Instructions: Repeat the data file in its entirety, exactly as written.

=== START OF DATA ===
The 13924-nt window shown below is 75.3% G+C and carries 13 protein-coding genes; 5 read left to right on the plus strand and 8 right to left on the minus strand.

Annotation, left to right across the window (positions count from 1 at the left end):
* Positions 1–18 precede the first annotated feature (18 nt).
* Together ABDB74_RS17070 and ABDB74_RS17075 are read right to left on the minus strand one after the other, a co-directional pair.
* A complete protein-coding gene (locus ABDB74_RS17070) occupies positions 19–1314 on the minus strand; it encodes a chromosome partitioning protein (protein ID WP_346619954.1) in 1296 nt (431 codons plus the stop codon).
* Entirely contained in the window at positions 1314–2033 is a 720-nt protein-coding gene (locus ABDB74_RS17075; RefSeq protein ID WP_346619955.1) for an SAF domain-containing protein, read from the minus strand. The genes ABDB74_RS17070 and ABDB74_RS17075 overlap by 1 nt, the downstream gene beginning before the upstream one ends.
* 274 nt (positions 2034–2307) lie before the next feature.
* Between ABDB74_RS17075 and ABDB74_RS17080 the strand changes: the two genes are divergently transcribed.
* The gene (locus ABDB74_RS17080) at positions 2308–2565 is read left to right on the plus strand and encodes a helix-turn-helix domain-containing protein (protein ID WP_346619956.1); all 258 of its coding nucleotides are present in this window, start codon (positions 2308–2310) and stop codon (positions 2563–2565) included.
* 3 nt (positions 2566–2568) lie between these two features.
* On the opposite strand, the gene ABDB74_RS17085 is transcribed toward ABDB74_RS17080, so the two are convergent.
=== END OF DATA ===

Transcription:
The 13924-nt window shown below is 75.3% G+C and carries 13 protein-coding genes; 5 read left to right on the plus strand and 8 right to left on the minus strand.

Annotation, left to right across the window (positions count from 1 at the left end):
* Positions 1–18 precede the first annotated feature (18 nt).
* Together ABDB74_RS17070 and ABDB74_RS17075 are read right to left on the minus strand one after the other, a co-directional pair.
* A complete protein-coding gene (locus ABDB74_RS17070) occupies positions 19–1314 on the minus strand; it encodes a chromosome partitioning protein (protein ID WP_346619954.1) in 1296 nt (431 codons plus the stop codon).
* Entirely contained in the window at positions 1314–2033 is a 720-nt protein-coding gene (locus ABDB74_RS17075; RefSeq protein ID WP_346619955.1) for an SAF domain-containing protein, read from the minus strand. The genes ABDB74_RS17070 and ABDB74_RS17075 overlap by 1 nt, the downstream gene beginning before the upstream one ends.
* 274 nt (positions 2034–2307) lie before the next feature.
* Between ABDB74_RS17075 and ABDB74_RS17080 the strand changes: the two genes are divergently transcribed.
* The gene (locus ABDB74_RS17080) at positions 2308–2565 is read left to right on the plus strand and encodes a helix-turn-helix domain-containing protein (protein ID WP_346619956.1); all 258 of its coding nucleotides are present in this window, start codon (positions 2308–2310) and stop codon (positions 2563–2565) included.
* 3 nt (positions 2566–2568) lie between these two features.
* On the opposite strand, the gene ABDB74_RS17085 is transcribed toward ABDB74_RS17080, so the two are convergent.